lunes, 16 de septiembre de 2013

Knowledge and attitudes towards genetic te... [J Community Genet. 2013] - PubMed - NCBI

Knowledge and attitudes towards genetic te... [J Community Genet. 2013] - PubMed - NCBI

J Community Genet. 2013 Sep 10. [Epub ahead of print]

Knowledge and attitudes towards genetic testing in those affected with Parkinson's disease.


Genetic Health Queensland, Level 4, Building C28, Herston, 4029, Brisbane, QLD, Australia,


Advances in genetic tests provide valuable information for clinicians and patients around risks and inheritance of Parkinson's Disease (PD); however, questions arise whether those affected or at risk of PD will want genetic testing, particularly given that there are no preventive or disease-modifying therapies currently available. This study sought to determine knowledge and attitudes toward genetic testing for those affected with PD. A cross-sectional study was undertaken using a standardized questionnaire with six multi-choice genetic knowledge and 17 multi-choice attitude items. Participants were selected from a registry of people affected with PD living in Queensland, Australia. Half of the selected index cases had a family history of PD. Ordinal regression was used to evaluate the association between support for genetic testing and demographic, knowledge, and other attitudinal factors. The level of genetic knowledge was relatively low (37 % correct responses). The vast majority supported diagnostic testing (97 %) and 90 % would undertake a genetic test themselves. Support for predictive was lower (78 %) and prenatal genetic testing had the least support (58 %). Benefits of testing were identified as the ability to know the child's risk, seek therapies, and helping science with finding a cure. Concerns about genetic testing included potential emotional reactions and test accuracy. Genetic knowledge was not significantly associated with attitudes towards genetic testing. Patients with PD have strong interest in genetic testing for themselves with support for diagnostic testing but less support for predictive and prenatal testing. Genetic knowledge was unrelated to testing attitudes.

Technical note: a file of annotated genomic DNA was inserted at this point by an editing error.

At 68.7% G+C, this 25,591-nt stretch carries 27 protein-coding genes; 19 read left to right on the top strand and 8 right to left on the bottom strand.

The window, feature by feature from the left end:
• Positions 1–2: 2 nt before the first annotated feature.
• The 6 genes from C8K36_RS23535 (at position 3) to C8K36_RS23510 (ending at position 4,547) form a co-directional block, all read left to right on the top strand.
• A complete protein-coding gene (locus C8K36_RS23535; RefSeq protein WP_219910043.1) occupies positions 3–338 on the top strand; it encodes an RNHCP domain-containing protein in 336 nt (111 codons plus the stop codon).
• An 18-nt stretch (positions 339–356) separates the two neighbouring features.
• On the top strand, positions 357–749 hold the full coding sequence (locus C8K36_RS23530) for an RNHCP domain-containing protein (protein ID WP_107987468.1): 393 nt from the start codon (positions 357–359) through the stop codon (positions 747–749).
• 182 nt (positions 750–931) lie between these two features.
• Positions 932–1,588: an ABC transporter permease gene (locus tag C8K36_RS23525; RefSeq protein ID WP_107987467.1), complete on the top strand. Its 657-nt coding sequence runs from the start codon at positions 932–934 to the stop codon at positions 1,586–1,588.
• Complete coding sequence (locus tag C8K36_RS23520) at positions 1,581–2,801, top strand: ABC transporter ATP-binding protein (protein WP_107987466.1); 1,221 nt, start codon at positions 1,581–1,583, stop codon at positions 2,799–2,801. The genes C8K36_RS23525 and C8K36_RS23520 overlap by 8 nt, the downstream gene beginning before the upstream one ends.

[PubMed - as supplied by publisher]

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